Sergeant takes stand in ‘Riders’ case

Daily Planet Wire Service
Wednesday October 09, 2002

OAKLAND – An Oakland police sergeant testified in Alameda County Superior Court Monday that some of the aggressive stop-and-frisk tactics allegedly used by a group of former officers known as the 'Riders' were improper. 

Sgt. Anthony Banks Sr., a 20-year police department veteran, is testifying as a prosecution witness today in the Oakland courtroom of Judge Leo Dorado. Banks is assigned to the traffic enforcement section but worked previously in the training section as a coordinator of the Police Academy and Field Training Program. 

It was in that capacity, Banks testified Monday, that he got to know a young rookie named Keith Batt. 

Batt, 25, now a Pleasanton police officer, is a key prosecution witness in the trial of three former officers accused of criminal misconduct. 

His resignation from the Oakland Police Department on July 4, 2000, midway through his 10th shift on the force, led to an Internal Affairs investigation and the dismissal of the officers now on trial.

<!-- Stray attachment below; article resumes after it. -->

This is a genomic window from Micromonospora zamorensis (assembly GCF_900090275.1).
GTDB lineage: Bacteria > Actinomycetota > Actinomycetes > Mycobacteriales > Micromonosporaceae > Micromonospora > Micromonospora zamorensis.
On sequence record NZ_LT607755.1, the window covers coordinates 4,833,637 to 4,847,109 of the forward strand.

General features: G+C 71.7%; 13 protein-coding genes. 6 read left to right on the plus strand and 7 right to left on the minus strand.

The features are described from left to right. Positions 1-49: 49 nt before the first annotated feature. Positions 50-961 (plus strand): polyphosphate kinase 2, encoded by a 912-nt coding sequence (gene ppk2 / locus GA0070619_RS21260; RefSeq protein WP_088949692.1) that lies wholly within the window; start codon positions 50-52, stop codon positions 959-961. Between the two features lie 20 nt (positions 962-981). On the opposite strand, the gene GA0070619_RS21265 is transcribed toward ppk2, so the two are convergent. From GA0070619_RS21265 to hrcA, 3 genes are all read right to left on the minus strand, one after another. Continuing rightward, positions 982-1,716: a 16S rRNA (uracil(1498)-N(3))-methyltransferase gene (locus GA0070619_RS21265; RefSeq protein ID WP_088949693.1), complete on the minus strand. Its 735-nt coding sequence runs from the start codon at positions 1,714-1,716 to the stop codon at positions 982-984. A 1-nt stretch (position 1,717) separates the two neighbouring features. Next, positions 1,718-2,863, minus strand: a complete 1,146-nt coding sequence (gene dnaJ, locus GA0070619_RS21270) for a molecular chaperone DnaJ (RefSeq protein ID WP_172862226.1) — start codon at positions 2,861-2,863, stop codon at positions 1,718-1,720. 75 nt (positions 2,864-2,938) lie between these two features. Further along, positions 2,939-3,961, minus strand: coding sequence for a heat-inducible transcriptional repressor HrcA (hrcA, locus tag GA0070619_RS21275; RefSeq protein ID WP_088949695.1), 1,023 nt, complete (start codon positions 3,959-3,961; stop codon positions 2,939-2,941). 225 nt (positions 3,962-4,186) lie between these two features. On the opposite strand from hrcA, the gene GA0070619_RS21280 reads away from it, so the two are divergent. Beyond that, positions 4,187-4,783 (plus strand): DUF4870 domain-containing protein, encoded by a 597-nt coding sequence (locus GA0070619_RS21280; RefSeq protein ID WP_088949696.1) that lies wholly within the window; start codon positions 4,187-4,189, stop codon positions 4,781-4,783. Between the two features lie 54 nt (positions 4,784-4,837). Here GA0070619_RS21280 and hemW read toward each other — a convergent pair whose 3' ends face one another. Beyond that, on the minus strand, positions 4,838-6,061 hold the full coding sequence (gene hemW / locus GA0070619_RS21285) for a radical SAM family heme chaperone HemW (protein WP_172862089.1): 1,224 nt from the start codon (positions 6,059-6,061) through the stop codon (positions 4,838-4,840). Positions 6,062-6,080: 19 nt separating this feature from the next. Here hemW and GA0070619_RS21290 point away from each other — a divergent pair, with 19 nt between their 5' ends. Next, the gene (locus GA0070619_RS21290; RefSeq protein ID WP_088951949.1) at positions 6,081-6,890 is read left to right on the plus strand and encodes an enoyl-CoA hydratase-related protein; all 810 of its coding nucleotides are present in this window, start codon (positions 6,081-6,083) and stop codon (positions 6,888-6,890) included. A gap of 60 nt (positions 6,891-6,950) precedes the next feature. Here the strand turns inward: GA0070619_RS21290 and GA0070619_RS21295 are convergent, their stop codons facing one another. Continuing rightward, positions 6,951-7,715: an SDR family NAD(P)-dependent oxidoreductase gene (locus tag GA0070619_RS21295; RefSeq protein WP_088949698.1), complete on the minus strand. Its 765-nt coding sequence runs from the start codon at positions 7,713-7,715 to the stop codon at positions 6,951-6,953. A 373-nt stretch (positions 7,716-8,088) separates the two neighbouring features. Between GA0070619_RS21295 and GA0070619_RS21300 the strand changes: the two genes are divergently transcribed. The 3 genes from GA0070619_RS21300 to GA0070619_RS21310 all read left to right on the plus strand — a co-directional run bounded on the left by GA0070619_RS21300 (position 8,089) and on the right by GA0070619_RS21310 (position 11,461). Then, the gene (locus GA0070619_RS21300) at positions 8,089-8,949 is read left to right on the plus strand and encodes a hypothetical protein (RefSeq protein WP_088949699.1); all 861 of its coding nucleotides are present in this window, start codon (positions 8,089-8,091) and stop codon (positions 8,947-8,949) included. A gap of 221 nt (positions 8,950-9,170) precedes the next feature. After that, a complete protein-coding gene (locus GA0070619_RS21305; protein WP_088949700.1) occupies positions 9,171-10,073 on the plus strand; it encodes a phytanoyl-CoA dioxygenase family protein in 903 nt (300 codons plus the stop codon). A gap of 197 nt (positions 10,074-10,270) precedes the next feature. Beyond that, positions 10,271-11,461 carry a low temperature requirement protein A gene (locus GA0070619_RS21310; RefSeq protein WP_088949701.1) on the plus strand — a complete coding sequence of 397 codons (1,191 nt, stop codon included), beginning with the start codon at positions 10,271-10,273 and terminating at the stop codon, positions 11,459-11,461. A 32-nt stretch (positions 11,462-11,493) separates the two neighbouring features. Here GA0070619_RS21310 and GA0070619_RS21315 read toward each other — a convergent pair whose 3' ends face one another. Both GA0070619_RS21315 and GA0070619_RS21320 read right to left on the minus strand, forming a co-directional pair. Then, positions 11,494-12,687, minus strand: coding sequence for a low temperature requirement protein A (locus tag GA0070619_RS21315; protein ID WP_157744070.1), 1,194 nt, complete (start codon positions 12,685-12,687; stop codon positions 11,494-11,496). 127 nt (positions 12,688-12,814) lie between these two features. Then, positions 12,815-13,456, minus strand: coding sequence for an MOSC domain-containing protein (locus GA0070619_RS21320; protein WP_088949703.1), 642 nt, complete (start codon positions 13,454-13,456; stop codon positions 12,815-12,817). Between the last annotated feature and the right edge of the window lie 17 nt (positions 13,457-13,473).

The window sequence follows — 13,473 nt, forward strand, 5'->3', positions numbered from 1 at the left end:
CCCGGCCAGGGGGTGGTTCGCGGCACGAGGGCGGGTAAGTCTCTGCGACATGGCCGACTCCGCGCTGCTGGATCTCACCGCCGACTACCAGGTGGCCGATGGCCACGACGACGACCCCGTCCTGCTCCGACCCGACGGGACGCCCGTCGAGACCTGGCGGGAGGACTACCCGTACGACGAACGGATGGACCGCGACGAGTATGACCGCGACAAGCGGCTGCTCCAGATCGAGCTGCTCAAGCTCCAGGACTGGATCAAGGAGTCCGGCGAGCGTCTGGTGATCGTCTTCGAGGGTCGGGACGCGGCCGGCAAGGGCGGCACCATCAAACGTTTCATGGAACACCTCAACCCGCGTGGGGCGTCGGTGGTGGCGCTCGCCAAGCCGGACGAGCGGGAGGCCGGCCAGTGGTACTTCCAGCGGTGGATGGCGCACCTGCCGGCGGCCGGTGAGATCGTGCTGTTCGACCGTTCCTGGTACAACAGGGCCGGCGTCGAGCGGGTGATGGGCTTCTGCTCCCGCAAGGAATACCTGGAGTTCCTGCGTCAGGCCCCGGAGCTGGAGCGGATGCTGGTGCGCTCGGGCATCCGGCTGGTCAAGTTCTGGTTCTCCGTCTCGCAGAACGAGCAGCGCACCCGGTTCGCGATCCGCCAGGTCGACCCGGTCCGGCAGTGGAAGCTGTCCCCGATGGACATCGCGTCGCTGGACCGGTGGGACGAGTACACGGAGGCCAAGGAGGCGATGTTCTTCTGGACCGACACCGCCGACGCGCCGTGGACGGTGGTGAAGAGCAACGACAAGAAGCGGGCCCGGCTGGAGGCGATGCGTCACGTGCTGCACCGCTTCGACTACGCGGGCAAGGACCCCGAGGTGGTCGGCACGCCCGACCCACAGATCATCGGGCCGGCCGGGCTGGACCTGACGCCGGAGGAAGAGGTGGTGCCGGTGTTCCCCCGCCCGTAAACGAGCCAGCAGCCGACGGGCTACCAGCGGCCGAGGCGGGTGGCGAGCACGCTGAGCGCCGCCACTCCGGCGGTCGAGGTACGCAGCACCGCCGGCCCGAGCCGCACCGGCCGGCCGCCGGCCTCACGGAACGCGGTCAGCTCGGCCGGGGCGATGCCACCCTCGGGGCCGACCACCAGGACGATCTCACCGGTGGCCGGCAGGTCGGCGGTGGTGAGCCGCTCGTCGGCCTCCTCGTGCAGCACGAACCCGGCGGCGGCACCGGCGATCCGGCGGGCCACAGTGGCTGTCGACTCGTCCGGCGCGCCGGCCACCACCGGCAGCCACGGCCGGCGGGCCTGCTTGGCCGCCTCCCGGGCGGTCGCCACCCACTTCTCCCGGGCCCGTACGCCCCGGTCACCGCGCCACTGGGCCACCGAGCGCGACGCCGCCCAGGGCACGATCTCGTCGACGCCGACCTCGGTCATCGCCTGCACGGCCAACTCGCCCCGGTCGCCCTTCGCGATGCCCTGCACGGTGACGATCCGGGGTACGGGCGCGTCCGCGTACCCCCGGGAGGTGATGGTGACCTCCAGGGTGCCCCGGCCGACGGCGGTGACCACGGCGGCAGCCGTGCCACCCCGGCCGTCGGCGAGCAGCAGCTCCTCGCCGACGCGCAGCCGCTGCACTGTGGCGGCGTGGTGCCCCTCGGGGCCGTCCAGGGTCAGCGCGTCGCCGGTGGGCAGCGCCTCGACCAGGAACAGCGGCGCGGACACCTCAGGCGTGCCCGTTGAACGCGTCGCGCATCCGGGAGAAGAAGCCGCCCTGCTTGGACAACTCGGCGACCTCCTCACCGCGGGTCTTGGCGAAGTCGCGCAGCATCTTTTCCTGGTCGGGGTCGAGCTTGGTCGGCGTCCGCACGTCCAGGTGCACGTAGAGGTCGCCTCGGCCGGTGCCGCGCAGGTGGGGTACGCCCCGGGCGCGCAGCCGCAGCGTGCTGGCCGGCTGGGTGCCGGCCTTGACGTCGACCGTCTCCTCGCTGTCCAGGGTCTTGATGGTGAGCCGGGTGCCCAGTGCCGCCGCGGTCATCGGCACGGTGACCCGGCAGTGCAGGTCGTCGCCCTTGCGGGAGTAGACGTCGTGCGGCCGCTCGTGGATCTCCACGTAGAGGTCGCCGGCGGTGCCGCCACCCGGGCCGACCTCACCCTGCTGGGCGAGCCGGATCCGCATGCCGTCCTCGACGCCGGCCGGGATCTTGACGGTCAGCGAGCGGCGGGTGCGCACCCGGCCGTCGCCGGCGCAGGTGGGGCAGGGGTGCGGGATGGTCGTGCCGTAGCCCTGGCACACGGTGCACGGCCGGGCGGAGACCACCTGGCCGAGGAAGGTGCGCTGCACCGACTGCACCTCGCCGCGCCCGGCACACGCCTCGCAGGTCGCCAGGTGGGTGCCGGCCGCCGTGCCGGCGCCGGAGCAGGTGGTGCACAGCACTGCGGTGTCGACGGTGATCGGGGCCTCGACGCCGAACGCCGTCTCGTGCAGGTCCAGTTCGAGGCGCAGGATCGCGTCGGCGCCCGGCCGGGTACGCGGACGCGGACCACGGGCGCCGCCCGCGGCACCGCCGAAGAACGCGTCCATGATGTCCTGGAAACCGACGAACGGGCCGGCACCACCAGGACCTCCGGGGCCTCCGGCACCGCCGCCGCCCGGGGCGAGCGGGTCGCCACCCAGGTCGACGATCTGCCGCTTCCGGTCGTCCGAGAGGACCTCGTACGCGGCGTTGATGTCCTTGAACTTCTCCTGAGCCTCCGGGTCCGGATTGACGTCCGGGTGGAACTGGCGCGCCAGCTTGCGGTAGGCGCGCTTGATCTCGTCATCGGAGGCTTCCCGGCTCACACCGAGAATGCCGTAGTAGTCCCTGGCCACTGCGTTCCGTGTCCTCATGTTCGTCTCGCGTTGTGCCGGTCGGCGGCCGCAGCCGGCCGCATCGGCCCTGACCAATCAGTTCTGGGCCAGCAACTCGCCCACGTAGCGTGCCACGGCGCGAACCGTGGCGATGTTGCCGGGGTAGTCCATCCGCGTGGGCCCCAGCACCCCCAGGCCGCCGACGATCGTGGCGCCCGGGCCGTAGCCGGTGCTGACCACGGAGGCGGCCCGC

Clarence “Chuck” Mabanag, 37, Matthew Hornung, 30, and Jude Siapno, 34, are charged with filing false police reports and conspiring to hide their transgressions over a two-week period in June and July 2000. 

They have pleaded innocent to the charges. 

A fourth defendant, Francisco “Frank” Vazquez, fled to avoid prosecution. 

Batt said that while working graveyard shifts patrolling the streets of west Oakland with the clique of former officers known as the Riders, he was instructed to falsify police reports and witnessed the men use unjustified force. 

Banks, a brawny and articulate motorcycle officer, recalled under direct examination today his first impression of Batt. 

“[Batt was] a little scrawny kid, real small,” Banks said.